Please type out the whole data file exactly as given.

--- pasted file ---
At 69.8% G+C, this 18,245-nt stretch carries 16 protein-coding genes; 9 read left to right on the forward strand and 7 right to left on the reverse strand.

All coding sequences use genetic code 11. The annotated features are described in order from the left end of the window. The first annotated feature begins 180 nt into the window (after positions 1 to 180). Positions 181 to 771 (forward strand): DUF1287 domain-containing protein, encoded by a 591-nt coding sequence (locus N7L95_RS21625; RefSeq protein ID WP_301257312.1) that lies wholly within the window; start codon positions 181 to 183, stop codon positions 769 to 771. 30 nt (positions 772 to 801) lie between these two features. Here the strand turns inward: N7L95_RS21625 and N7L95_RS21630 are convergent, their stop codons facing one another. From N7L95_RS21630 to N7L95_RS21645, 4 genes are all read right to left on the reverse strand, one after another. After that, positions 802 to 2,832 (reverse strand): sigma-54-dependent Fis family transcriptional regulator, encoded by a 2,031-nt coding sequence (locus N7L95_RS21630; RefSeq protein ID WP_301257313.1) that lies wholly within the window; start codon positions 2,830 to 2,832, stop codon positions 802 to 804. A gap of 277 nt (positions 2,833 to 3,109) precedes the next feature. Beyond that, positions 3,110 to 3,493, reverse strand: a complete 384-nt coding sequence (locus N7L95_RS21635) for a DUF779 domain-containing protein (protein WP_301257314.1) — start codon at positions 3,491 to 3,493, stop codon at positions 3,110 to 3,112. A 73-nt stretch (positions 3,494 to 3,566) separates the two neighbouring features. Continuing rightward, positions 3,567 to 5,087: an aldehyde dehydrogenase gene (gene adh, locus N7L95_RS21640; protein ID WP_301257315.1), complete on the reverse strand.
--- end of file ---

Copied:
At 69.8% G+C, this 18,245-nt stretch carries 16 protein-coding genes; 9 read left to right on the forward strand and 7 right to left on the reverse strand.

All coding sequences use genetic code 11. The annotated features are described in order from the left end of the window. The first annotated feature begins 180 nt into the window (after positions 1 to 180). Positions 181 to 771 (forward strand): DUF1287 domain-containing protein, encoded by a 591-nt coding sequence (locus N7L95_RS21625; RefSeq protein ID WP_301257312.1) that lies wholly within the window; start codon positions 181 to 183, stop codon positions 769 to 771. 30 nt (positions 772 to 801) lie between these two features. Here the strand turns inward: N7L95_RS21625 and N7L95_RS21630 are convergent, their stop codons facing one another. From N7L95_RS21630 to N7L95_RS21645, 4 genes are all read right to left on the reverse strand, one after another. After that, positions 802 to 2,832 (reverse strand): sigma-54-dependent Fis family transcriptional regulator, encoded by a 2,031-nt coding sequence (locus N7L95_RS21630; RefSeq protein ID WP_301257313.1) that lies wholly within the window; start codon positions 2,830 to 2,832, stop codon positions 802 to 804. A gap of 277 nt (positions 2,833 to 3,109) precedes the next feature. Beyond that, positions 3,110 to 3,493, reverse strand: a complete 384-nt coding sequence (locus N7L95_RS21635) for a DUF779 domain-containing protein (protein WP_301257314.1) — start codon at positions 3,491 to 3,493, stop codon at positions 3,110 to 3,112. A 73-nt stretch (positions 3,494 to 3,566) separates the two neighbouring features. Continuing rightward, positions 3,567 to 5,087: an aldehyde dehydrogenase gene (gene adh, locus N7L95_RS21640; protein ID WP_301257315.1), complete on the reverse strand.